The must read stories and debate in the NHS

Will you get a visit from the taskforce?

A new taskforce has been set up to challenge weak workforce proposals in STPs, HSJ reported on Tuesday.

The team, made up of senior nursing figures from arm’s length bodies including NHS Improvement and NHS England, has been set up to examine, and where necessary challenge, STPs’ workforce plans.

The group started its work last month. It is unclear which STPs are being looked at and whether the team has achieved any changes to the plans.

Ruth May, NHS Improvement’s director of nursing, said she was worried about what she called a “divergence” away from trusts’ operational plans, and forecasts of large reductions in nursing staff in some STPs.

She said workforce plans were the “weakest” parts of the STP process, adding the plans had a long way to go to demonstrate they would have sufficient staff to maintain patient care.

In an interview with HSJ, Ms May also said: “I personally need to step up my efforts to think about what we can do nationally to increase the amount of nurses that we have got.”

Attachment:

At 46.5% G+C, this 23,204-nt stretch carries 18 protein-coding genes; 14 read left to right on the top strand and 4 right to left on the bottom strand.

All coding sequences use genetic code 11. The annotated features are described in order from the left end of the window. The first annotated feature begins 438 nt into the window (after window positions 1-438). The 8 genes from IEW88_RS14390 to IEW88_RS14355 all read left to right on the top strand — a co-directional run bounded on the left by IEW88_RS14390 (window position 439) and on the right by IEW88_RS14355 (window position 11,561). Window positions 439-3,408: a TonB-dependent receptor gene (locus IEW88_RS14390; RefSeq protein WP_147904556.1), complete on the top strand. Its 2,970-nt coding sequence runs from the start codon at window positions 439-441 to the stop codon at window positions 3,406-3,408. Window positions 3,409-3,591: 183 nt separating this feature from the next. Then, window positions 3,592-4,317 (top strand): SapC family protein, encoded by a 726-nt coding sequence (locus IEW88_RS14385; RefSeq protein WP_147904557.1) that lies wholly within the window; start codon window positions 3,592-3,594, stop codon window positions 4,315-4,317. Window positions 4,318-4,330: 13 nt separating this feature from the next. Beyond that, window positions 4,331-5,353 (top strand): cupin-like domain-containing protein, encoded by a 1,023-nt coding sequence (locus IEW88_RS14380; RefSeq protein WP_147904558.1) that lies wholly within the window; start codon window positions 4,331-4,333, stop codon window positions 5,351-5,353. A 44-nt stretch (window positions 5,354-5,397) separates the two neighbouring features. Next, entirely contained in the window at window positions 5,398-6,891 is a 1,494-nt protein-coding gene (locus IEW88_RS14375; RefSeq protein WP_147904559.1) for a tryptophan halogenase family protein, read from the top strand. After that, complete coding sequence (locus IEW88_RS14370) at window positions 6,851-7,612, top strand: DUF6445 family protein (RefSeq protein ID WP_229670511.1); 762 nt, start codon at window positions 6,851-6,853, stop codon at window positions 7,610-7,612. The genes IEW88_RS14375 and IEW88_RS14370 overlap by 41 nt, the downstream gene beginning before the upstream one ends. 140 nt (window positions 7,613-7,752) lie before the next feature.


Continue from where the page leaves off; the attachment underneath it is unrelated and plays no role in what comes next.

Winter pressure points

Just 10 hospital trusts have been responsible for more than a quarter of the “winter pressures” alerts issued since 1 December, HSJ analysis reveals.

The trusts with the highest number of level three or four “OPEL” alerts were Isle of Wight Trust and Royal Berkshire Foundation Trust – both with 24 between 1 December and 20 January.

Dalton’s warning

One of the country’s most high profile and highly regarded trust chief executives has warned that without “immediate” new funding for social care, patient care will be “compromised”.

Sir David Dalton, who runs Salford Royal and Pennine Acute trusts, said the current overcrowding concerns in A&Es are “not [caused by] the demand into the emergency department”. He said: “Our inability to transfer patients safely to an alternative care setting… is causing the problem.”

Without extra funding the “system will start to silt up… care to patients will be compromised [and there will be] a consequential deterioration in performance… which will start to reveal itself in indicators of quality, access and financial performance,” he said.

His comments may worry the Cabinet Office team set up by Theresa May to review social care funding policy. It has visited Manchester, along with other regions, to examine the well developed links between health and social care as part of its efforts to resolve the social care crisis.